• Rotarians

    In 1921, the conference of the district of International Association of Rotary clubs, which are service organizations, was held in Fargo. Rotarians had travelled from around the region for the two-day conference, which culminated on this date.   At the time, it was customary at these sorts of conventions for the different delegations to pull [...]

  • Civil Defense

    On this date in 1952, the United States was involved in the Korean War, and tensions from the Cold War were rising all across the country.   In Bismarck, Civil Defense officials put out a call in the Bismarck Tribune for 150 men to train into service as firemen, “in case of a bombing attack [...]

  • Florence “Treetops” Klingensmith

    Fargoan Florence “Treetops” Klingensmith made the history books as a female aviator. In 1929, intent on making a living as a pilot, she sought to obtain a plane for use “in civic advertising, promotion of projects in line with a greater Fargo development and good will flights.”   On this date, with the financial support [...]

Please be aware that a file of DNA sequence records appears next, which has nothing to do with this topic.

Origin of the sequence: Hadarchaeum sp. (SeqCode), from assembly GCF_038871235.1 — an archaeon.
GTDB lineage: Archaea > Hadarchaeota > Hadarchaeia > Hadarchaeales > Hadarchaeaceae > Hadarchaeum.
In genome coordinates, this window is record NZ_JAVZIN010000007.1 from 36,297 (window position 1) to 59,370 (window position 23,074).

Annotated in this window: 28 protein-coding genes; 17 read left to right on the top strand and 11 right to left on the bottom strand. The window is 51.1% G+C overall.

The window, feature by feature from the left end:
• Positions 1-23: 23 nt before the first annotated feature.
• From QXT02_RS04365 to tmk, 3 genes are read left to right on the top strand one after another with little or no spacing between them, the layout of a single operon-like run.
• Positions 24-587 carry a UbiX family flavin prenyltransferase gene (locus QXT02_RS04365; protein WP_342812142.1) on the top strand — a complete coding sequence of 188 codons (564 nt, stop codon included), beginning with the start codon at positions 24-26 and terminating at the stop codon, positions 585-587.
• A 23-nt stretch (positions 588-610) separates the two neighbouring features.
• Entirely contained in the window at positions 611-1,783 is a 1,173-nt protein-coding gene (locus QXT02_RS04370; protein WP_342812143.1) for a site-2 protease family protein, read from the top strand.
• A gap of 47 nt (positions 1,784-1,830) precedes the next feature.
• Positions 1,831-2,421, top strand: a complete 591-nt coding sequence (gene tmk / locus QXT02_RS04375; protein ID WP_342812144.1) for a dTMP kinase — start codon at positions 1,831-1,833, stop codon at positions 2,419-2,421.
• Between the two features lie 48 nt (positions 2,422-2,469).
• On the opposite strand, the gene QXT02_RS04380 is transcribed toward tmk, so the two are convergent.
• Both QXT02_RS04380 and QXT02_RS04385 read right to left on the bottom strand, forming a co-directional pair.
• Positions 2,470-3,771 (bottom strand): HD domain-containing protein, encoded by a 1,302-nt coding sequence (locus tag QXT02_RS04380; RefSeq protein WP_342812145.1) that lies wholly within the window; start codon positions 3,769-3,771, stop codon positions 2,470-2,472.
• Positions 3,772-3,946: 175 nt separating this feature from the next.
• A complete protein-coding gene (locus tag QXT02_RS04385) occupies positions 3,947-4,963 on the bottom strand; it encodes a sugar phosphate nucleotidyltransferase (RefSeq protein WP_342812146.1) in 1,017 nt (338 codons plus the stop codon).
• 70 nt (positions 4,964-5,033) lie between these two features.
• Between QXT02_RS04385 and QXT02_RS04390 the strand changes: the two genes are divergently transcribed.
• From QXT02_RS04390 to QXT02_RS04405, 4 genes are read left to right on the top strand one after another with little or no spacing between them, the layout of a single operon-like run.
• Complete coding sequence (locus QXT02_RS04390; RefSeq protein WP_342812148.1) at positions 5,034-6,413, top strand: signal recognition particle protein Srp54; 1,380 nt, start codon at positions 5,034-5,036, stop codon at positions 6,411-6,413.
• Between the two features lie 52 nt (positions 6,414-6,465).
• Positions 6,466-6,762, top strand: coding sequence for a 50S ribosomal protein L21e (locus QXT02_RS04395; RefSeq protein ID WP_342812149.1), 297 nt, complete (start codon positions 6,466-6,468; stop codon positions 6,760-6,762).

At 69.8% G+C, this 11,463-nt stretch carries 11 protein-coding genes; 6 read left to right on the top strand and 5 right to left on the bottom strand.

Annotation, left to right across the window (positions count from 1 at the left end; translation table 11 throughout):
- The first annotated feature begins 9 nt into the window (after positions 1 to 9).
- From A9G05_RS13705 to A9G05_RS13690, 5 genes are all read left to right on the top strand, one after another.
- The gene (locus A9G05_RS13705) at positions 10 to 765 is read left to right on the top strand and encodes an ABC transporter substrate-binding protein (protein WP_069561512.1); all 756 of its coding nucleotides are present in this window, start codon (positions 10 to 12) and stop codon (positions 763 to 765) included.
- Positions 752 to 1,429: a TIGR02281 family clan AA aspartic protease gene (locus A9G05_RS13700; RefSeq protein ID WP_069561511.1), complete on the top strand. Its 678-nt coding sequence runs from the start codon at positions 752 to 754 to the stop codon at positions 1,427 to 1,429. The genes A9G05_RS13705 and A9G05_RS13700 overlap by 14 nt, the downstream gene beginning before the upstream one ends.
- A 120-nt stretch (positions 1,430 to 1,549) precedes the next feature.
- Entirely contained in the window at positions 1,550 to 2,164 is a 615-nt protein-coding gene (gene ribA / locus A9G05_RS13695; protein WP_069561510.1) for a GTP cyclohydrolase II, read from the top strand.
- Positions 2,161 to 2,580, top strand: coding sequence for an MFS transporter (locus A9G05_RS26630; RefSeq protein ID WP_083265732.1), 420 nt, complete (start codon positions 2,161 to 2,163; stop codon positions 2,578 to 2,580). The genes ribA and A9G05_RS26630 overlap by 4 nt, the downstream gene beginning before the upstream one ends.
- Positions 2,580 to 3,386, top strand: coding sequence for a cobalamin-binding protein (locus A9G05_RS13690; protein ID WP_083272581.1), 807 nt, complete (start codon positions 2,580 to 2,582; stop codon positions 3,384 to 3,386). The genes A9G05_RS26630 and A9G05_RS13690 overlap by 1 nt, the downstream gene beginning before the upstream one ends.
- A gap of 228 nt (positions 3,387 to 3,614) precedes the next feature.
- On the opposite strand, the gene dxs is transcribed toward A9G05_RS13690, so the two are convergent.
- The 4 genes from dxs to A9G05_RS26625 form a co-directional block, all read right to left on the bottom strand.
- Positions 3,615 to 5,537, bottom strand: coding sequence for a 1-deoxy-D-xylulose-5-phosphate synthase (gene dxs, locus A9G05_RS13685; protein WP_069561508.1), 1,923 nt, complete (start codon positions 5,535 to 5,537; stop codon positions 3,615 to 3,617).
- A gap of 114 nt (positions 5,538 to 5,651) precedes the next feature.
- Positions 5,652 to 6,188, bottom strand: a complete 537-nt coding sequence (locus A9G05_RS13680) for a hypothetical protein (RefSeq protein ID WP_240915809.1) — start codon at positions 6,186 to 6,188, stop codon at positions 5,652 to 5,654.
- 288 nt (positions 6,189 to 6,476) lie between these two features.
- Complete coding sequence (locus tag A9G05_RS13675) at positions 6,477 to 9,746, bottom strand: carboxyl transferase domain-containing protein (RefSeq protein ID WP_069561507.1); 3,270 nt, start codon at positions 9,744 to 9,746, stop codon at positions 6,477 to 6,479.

• Wartime Rations

    When the United States entered World War II near the close of 1941, few Americans realized the extent to which everyday life would change. North Dakota braced itself by preparing to increase crop and animal production in the coming years. Much of Europe was already facing massive shortages, and rationing had become the order of [...]

  • Fred Sinirius

    A tragic shooting rocked the small town of Zap, North Dakota, in April of 1941. The shooter, a local farmer and father of eight, was considered a hard-working husband and family man before financial trouble and a minor dispute pushed him over the edge. Early in 1941, Fred Sinirius was evicted from his farm near [...]

  • Jefferson Kidder

    Few North Dakotans have likely heard of Jefferson Kidder, although most have heard of Kidder County, which was named for the 19th century North Dakotan. Kidder’s many and varied roles ranged from Lieutenant Governor to State Senator, and ran from his native Vermont to the wilds of Minnesota and Dakota Territory. His son was killed [...]

  • Refugees of the Red

    Residents along the Red River battled severe flood waters on this date in 1943, as muddy water poured into houses and businesses. Riverside residential areas of Fargo and Moorhead faced the worst of the crisis, with nearly three hundred families forced from their homes. The Marsh family of Moorhead was one such victim of the [...]